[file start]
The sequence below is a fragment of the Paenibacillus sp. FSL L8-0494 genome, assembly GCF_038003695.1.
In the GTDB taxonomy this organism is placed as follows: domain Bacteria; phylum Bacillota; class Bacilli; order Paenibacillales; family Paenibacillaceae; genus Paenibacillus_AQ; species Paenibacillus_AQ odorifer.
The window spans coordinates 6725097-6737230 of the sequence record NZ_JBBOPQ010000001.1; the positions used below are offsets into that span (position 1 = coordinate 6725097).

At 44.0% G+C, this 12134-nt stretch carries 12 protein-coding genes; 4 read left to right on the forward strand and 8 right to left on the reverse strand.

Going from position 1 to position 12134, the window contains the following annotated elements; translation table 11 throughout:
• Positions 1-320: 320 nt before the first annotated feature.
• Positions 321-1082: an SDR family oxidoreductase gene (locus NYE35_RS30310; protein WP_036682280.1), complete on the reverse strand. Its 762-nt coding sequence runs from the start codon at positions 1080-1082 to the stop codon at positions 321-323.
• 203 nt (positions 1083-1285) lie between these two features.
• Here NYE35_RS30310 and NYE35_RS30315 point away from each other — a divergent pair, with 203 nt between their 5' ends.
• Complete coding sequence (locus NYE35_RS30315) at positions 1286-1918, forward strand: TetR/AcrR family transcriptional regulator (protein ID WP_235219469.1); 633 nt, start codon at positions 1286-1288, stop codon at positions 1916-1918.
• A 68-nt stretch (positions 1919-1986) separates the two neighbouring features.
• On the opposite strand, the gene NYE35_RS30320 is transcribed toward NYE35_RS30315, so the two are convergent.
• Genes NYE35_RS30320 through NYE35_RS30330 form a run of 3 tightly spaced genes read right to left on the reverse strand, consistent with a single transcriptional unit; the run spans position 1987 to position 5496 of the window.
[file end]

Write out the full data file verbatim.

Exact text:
The sequence below is a fragment of the Paenibacillus sp. FSL L8-0494 genome, assembly GCF_038003695.1.
In the GTDB taxonomy this organism is placed as follows: domain Bacteria; phylum Bacillota; class Bacilli; order Paenibacillales; family Paenibacillaceae; genus Paenibacillus_AQ; species Paenibacillus_AQ odorifer.
The window spans coordinates 6725097-6737230 of the sequence record NZ_JBBOPQ010000001.1; the positions used below are offsets into that span (position 1 = coordinate 6725097).

At 44.0% G+C, this 12134-nt stretch carries 12 protein-coding genes; 4 read left to right on the forward strand and 8 right to left on the reverse strand.

Going from position 1 to position 12134, the window contains the following annotated elements; translation table 11 throughout:
• Positions 1-320: 320 nt before the first annotated feature.
• Positions 321-1082: an SDR family oxidoreductase gene (locus NYE35_RS30310; protein WP_036682280.1), complete on the reverse strand. Its 762-nt coding sequence runs from the start codon at positions 1080-1082 to the stop codon at positions 321-323.
• 203 nt (positions 1083-1285) lie between these two features.
• Here NYE35_RS30310 and NYE35_RS30315 point away from each other — a divergent pair, with 203 nt between their 5' ends.
• Complete coding sequence (locus NYE35_RS30315) at positions 1286-1918, forward strand: TetR/AcrR family transcriptional regulator (protein ID WP_235219469.1); 633 nt, start codon at positions 1286-1288, stop codon at positions 1916-1918.
• A 68-nt stretch (positions 1919-1986) separates the two neighbouring features.
• On the opposite strand, the gene NYE35_RS30320 is transcribed toward NYE35_RS30315, so the two are convergent.
• Genes NYE35_RS30320 through NYE35_RS30330 form a run of 3 tightly spaced genes read right to left on the reverse strand, consistent with a single transcriptional unit; the run spans position 1987 to position 5496 of the window.